In this week’s news conference, Idaho women’s basketball coach Jon Newlee talks about the team’s eight game losing streak, the success of Alyssa Charlston, and the talented youth core of his team.
With the defections of Fresno State and Nevada to the Mountain West Conference effective in 2012, the future of the Western Athletic Conference is now in doubt — no matter how much WAC commish Karl Benson might try to deny it.
In an 80-minute marathon teleconference this morning, Benson spun like a top, talking about the “selfish” betrayal of the Bulldogs and the Wolf Pack on the eve of what could have been the conference’s grandest coup: recapturing BYU.
Yes, the WAC will get $10 million in buyout money and no, the latest defectors can’t leave for two years.
But the words WAC fans most needed to hear — solid commitments from new members — were conspicuously missing. Lots of what-ifs, possibilities and conversations, with Benson mentioning teams from Texas to California as being potentially interested in joining.
Unfortunately, the WAC can’t afford what-ifs, possibilities and conversations right now. The conference, and its six remaining members, need fresh blood to remain a viable league. If new members aren’t found by 2012, and the WAC drops to six teams for even a single season, we’re essentially talking about a dead league walking.
Already Benson admitted that Louisiana Tech is looking to bolt for Conference USA. Who else is thinking about finding an escape hatch? More to the point, who isn’t looking for an escape hatch at this point?
Imagine one of those ticking 24 clocks. Benson and the six WAC presidents realistically have only a few months to find a savior or two. Otherwise, it’s going to be every man for himself and the Western Athletic Conference will join the Pacific Coast Conference, the Metro Conference and the Southwest Conference, among others, in the annals of NCAA history.
For the Vandals’ part, we’ll have more thoughts after athletic director Rob Spear talks at 2 p.m. Pacific. The upshot? Idaho is in a horrible situation, yet there’s really no better alternative. It’s either ride out the WAC storm, go down with the ship or limp back to the Big Sky and FCS. If anyone has a better idea, let me know.
RENO, Nev. — We’re back in the Lawlor Events Center for the second day of quarterfinal action in the 2010 Western Athletic Conference Basketball Tournament.
The bracket for the men’s quarterfinals looks like this:
(1) Utah State vs. (8) Boise State — noon
(4) Louisiana Tech vs. (5) Fresno State — 2:30 p.m.
(3) New Mexico State vs. (6) San Jose State — 8:30 p.m.
We’ll have complete liveblog coverage of the Vandals/Wolf Pack showdown, with pregame analysis starting at 5:30 p.m., tip at 6.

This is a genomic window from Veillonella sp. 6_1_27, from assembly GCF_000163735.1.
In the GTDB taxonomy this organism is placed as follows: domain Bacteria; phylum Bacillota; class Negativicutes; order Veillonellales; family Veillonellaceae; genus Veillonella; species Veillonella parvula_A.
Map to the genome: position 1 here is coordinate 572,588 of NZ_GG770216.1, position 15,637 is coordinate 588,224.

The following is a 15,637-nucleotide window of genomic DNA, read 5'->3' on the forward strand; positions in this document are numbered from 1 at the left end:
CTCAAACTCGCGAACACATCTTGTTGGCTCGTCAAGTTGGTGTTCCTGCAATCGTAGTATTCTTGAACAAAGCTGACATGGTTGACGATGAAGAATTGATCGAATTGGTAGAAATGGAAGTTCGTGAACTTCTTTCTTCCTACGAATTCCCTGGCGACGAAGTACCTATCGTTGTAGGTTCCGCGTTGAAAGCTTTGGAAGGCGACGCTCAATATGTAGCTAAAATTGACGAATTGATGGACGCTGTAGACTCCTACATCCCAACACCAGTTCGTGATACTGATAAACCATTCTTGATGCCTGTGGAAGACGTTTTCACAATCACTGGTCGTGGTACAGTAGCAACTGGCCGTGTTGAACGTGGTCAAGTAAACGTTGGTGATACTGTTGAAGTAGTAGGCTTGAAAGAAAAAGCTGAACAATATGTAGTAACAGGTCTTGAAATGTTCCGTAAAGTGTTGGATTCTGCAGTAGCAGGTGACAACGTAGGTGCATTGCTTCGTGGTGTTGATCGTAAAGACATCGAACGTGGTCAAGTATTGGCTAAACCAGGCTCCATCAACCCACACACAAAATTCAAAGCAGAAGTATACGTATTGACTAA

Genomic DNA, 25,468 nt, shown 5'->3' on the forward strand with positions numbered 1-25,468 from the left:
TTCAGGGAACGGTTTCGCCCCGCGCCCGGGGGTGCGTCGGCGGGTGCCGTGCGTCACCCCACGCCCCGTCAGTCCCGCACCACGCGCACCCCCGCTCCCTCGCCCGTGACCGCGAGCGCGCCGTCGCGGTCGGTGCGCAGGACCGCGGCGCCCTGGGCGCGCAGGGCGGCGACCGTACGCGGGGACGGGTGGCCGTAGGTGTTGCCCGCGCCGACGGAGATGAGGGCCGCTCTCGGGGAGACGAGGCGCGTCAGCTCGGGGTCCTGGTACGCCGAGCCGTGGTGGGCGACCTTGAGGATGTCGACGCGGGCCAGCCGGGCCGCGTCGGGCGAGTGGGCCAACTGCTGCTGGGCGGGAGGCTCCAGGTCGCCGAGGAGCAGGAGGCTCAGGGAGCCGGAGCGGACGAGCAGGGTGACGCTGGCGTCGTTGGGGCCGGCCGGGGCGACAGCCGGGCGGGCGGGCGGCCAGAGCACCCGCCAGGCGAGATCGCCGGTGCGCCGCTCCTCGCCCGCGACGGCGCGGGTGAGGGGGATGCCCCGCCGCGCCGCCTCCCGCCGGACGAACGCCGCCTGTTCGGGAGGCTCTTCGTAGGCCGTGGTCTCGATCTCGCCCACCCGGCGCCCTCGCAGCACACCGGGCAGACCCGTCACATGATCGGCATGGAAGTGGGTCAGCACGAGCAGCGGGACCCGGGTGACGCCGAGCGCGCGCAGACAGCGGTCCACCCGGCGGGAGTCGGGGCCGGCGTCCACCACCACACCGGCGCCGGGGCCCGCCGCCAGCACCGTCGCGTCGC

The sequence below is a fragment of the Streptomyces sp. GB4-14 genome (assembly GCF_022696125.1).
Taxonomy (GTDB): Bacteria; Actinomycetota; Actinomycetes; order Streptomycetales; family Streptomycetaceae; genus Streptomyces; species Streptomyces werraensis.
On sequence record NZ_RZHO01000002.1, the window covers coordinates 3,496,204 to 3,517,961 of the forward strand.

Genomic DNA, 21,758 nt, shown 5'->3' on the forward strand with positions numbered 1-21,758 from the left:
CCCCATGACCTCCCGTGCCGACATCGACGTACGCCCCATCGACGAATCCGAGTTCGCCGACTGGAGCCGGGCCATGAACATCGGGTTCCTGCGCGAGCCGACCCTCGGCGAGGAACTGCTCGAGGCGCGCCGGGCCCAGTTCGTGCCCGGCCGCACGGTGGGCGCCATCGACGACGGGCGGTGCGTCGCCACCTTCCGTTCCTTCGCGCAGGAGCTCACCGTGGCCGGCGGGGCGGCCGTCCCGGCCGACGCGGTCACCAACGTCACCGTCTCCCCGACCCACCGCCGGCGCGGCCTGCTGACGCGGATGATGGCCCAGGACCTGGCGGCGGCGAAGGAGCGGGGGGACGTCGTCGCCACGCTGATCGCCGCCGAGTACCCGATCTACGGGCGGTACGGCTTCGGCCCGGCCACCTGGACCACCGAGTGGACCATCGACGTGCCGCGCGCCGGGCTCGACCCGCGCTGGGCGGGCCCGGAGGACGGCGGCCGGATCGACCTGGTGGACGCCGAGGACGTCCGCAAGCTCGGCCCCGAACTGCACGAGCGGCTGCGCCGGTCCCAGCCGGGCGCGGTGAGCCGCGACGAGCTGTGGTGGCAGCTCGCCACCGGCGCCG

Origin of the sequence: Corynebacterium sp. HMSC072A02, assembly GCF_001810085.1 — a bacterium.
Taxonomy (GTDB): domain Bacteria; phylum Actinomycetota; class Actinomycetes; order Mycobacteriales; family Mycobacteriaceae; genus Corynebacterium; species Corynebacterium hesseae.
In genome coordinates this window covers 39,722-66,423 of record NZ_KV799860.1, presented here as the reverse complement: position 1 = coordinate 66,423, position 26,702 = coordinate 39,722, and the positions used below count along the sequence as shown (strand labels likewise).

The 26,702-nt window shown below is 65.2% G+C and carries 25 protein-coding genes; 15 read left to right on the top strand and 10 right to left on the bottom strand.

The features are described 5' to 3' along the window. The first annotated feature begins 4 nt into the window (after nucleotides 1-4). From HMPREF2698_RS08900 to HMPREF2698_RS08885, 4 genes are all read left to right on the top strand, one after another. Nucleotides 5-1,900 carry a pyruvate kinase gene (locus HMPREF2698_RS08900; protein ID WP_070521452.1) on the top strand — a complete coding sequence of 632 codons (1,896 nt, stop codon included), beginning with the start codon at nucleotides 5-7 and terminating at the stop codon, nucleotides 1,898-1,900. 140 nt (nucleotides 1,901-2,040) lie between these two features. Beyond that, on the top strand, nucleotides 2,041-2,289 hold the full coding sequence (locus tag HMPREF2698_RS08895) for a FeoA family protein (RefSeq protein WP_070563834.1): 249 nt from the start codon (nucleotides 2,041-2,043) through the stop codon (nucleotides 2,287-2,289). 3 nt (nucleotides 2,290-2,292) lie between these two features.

The winners will play Friday in the semifinals, with the 1/8 and 4/5 winners squaring off in one matchup, the 2/7 and 3/6 winners in the other.
Yesterday, Idaho’s women made history, becoming the first Vandal team to reach the semifinals in any WAC basketball tournament since Idaho joined the conference in 2005. They defeated New Mexico State, 75-63, and will play the No. 1 seeded Fresno State Bulldogs on Friday at noon.
- For a complete rundown on the day’s conference tournament action across the mid-major leagues, check out The Mid-Majority’s Tourney Central.
- Follow us on Twitter — @VandalNation — for live courtside scoring updates throughout the WAC Tournament.
- The Spokesman-Review’s Josh Wright has a game preview of this evening’s Idaho/Nevada showdown.
- Nick Jezierny of the Idaho Statesman looks at Boise State’s final chance to make something of a disappointing season. Nick also checks in with a quicky on Idaho’s win over NMSU and storylines to watch this week.
- The Nevada Sagebrush is all over the WAC Tournament.
- Idaho’s “sneaky” squad could pose a threat to the Wolf Pack’s NCAA Tournament hopes — at least, so says the Reno Gazette-Journal’s Chris Murray.
- Kraig Williams, a very good friend of the Vandal Nation, is liveblogging everything for Rush the Court. (h/t to Parsing the WAC.)
- Also check out the Las Cruces Bulletin’s courtside coverage.
At the end of every shootaround, the Vandals huddle up and get a little hustle on. Everyone grabs a ball and jacks up half-court buzzer-beaters until someone cans one.
Apparently, practice does make perfect.
As the first half of Idaho’s game against San Jose State tonight came to an end, Vandal guard Kashif Watson caught a defensive rebound on the Spartans’ right wing. He hesitated, turned and, with 00.1 showing on the clock, launched a prayer from about 70 feet out.
The buzzer sounded. Watson stopped, stood and watched the ball arc across the court, bank off the backboard and drop through the net. Then he turned and walked away — as the Cowan Spectrum exploded.
“I kind of heaved it, so I was surprised it went in,” Watson said. “It was just luck, but I figured let’s ride with it.”
The Vandals did, carrying an 18-point edge into halftime and surviving a late Spartan run to knock off San Jose State, 86-76. The win marks Idaho’s first home conference victory since January, and assures the Vandals of a berth in next week’s Western Athletic Conference Tournament. Idaho improved to 14-15, 5-10 in the WAC, while San Jose State dropped to 14-15, 6-9 WAC.
Watson’s shot was highlighted on SportsCenter as one of the day’s Top Ten Plays, but it shouldn’t overshadow a strong team effort from an Idaho squad that has struggled to come up with a cohesive game lately. Watson and Mac Hopson shared scoring honors with 17 points apiece, while Marvin Jefferson was a dominant force in the paint — particularly in the first half. As a team, Idaho shot 56 percent from the field and 55 percent from beyond the arc, one of the season’s best shooting performances.
There’s just two games remaining for the Idaho Vandals’ regular season — one week from today, their quest for a Western Athletic Conference title begins in Reno. Tonight and Saturday, it’s a two-game homestand to close out the fight for seeding.